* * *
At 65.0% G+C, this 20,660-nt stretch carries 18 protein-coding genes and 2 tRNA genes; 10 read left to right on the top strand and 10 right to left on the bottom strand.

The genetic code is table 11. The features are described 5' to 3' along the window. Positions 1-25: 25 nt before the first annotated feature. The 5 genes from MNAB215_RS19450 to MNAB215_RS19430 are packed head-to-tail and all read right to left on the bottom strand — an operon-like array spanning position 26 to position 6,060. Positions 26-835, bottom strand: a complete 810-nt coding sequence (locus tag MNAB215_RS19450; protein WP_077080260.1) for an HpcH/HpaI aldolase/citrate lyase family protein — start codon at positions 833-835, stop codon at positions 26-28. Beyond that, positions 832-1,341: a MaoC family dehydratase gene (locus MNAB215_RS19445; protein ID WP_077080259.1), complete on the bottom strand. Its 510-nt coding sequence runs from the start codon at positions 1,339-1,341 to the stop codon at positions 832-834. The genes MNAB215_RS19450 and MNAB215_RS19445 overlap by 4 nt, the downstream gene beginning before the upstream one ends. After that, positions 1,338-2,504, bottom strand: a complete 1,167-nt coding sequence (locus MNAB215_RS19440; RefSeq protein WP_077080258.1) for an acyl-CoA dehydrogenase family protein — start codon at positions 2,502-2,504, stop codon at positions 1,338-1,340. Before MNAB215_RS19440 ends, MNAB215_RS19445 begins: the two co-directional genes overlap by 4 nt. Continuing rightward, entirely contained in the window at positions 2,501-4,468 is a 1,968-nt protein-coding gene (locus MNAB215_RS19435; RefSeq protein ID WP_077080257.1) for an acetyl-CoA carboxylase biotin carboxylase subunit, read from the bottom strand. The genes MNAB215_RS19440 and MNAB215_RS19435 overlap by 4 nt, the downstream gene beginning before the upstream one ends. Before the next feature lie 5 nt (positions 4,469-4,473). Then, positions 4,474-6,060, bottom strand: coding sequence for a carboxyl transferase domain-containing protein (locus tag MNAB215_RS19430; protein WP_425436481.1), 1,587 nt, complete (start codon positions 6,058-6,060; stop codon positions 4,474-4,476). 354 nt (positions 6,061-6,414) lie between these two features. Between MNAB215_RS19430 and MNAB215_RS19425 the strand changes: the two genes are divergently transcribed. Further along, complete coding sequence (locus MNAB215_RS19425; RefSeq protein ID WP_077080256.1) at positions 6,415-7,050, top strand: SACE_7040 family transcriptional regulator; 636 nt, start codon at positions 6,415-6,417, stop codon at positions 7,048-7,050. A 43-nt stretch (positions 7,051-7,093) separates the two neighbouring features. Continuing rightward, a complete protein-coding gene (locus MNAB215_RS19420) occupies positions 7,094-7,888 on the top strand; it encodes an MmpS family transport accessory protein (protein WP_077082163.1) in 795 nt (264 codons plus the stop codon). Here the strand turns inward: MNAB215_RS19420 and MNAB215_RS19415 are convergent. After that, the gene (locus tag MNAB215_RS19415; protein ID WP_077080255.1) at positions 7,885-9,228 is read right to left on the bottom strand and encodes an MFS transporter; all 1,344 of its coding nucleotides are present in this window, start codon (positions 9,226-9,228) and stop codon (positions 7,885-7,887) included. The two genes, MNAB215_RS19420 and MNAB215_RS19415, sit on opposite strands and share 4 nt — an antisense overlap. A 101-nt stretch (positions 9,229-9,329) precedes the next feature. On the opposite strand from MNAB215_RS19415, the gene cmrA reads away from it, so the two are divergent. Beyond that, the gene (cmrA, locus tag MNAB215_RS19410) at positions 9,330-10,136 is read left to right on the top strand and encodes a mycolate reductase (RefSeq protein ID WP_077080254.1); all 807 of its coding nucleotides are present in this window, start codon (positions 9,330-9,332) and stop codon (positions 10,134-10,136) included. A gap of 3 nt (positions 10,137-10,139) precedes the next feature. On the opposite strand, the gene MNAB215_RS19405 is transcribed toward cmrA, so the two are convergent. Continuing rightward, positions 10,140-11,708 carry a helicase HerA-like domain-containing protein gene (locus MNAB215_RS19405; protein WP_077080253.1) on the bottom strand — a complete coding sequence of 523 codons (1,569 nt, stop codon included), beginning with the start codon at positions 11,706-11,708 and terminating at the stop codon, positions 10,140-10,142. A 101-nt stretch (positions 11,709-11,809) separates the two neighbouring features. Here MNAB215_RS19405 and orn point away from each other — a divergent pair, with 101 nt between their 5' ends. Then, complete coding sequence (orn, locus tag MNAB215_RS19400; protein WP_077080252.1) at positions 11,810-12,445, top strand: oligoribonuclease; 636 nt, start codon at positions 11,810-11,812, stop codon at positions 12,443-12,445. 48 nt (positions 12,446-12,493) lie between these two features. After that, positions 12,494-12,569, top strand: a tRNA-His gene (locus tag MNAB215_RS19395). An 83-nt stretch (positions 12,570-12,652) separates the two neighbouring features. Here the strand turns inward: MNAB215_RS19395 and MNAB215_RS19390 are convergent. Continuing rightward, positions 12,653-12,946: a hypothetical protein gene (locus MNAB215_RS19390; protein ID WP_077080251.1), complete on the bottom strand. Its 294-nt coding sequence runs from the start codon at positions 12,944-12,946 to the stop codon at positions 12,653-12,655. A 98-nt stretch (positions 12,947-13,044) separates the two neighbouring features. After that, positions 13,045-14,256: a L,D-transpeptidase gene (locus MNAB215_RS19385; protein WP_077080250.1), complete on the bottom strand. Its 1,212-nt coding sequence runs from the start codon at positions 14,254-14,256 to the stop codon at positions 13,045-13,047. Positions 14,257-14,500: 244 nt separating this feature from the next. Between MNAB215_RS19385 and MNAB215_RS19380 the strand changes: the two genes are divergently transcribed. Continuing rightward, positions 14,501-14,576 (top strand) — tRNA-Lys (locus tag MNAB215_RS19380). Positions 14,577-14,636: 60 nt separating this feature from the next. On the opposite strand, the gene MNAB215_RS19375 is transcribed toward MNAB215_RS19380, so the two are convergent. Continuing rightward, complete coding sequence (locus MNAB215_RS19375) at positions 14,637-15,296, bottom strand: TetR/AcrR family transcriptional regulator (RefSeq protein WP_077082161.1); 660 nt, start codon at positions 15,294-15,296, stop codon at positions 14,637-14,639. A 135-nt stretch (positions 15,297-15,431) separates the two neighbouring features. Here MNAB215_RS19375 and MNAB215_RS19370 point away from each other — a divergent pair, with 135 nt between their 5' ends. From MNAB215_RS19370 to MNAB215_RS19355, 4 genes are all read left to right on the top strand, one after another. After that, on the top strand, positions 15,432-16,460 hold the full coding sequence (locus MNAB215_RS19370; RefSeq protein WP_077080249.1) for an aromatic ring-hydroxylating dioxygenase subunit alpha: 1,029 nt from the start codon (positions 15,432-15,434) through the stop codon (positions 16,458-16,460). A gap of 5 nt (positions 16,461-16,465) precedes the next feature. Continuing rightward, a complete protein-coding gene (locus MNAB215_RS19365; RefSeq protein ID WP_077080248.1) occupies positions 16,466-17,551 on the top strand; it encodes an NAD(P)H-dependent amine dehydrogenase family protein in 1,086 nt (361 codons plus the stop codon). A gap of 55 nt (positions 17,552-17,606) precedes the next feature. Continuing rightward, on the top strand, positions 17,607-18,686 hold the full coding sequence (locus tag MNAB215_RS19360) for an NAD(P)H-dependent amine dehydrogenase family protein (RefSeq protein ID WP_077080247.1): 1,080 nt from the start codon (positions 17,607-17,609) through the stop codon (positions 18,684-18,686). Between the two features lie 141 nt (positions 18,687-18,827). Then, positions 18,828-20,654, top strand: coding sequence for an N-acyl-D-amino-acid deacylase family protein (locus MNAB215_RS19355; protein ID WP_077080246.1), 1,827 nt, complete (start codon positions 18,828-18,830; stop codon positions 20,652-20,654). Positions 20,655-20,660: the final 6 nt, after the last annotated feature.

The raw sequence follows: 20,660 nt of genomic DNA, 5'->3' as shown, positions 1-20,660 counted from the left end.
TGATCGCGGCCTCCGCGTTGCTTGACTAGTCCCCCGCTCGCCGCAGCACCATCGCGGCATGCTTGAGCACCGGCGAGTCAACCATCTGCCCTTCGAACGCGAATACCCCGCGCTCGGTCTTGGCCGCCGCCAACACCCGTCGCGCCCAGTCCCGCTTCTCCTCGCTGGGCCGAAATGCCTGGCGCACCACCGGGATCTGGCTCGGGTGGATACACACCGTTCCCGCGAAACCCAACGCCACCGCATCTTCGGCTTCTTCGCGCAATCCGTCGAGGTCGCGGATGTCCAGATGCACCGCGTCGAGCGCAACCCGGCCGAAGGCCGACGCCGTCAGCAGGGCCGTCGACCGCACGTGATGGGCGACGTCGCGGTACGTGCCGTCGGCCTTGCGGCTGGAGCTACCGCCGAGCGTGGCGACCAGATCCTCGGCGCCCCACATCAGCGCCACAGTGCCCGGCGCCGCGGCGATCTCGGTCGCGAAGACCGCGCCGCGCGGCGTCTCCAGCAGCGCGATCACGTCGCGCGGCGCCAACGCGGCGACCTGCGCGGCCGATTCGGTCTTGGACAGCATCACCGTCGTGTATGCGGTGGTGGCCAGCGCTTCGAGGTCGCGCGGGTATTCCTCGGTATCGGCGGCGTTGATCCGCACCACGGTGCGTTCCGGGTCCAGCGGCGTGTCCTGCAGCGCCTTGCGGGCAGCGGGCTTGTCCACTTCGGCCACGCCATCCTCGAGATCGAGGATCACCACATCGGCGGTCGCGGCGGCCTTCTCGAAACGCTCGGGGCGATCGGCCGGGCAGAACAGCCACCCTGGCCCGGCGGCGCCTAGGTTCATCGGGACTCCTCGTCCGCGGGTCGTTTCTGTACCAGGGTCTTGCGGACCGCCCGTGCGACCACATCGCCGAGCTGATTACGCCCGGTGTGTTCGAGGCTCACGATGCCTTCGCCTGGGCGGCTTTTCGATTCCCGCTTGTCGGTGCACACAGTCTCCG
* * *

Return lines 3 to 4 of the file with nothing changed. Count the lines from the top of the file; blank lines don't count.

The raw sequence follows: 20,660 nt of genomic DNA, 5'->3' as shown, positions 1-20,660 counted from the left end.
TGATCGCGGCCTCCGCGTTGCTTGACTAGTCCCCCGCTCGCCGCAGCACCATCGCGGCATGCTTGAGCACCGGCGAGTCAACCATCTGCCCTTCGAACGCGAATACCCCGCGCTCGGTCTTGGCCGCCGCCAACACCCGTCGCGCCCAGTCCCGCTTCTCCTCGCTGGGCCGAAATGCCTGGCGCACCACCGGGATCTGGCTCGGGTGGATACACACCGTTCCCGCGAAACCCAACGCCACCGCATCTTCGGCTTCTTCGCGCAATCCGTCGAGGTCGCGGATGTCCAGATGCACCGCGTCGAGCGCAACCCGGCCGAAGGCCGACGCCGTCAGCAGGGCCGTCGACCGCACGTGATGGGCGACGTCGCGGTACGTGCCGTCGGCCTTGCGGCTGGAGCTACCGCCGAGCGTGGCGACCAGATCCTCGGCGCCCCACATCAGCGCCACAGTGCCCGGCGCCGCGGCGATCTCGGTCGCGAAGACCGCGCCGCGCGGCGTCTCCAGCAGCGCGATCACGTCGCGCGGCGCCAACGCGGCGACCTGCGCGGCCGATTCGGTCTTGGACAGCATCACCGTCGTGTATGCGGTGGTGGCCAGCGCTTCGAGGTCGCGCGGGTATTCCTCGGTATCGGCGGCGTTGATCCGCACCACGGTGCGTTCCGGGTCCAGCGGCGTGTCCTGCAGCGCCTTGCGGGCAGCGGGCTTGTCCACTTCGGCCACGCCATCCTCGAGATCGAGGATCACCACATCGGCGGTCGCGGCGGCCTTCTCGAAACGCTCGGGGCGATCGGCCGGGCAGAACAGCCACCCTGGCCCGGCGGCGCCTAGGTTCATCGGGACTCCTCGTCCGCGGGTCGTTTCTGTACCAGGGTCTTGCGGACCGCCCGTGCGACCACATCGCCGAGCTGATTACGCCCGGTGTGTTCGAGGCTCACGATGCCTTCGCCTGGGCGGCTTTTCGATTCCCGCTTGTCGGTGCACACAGTCTCCG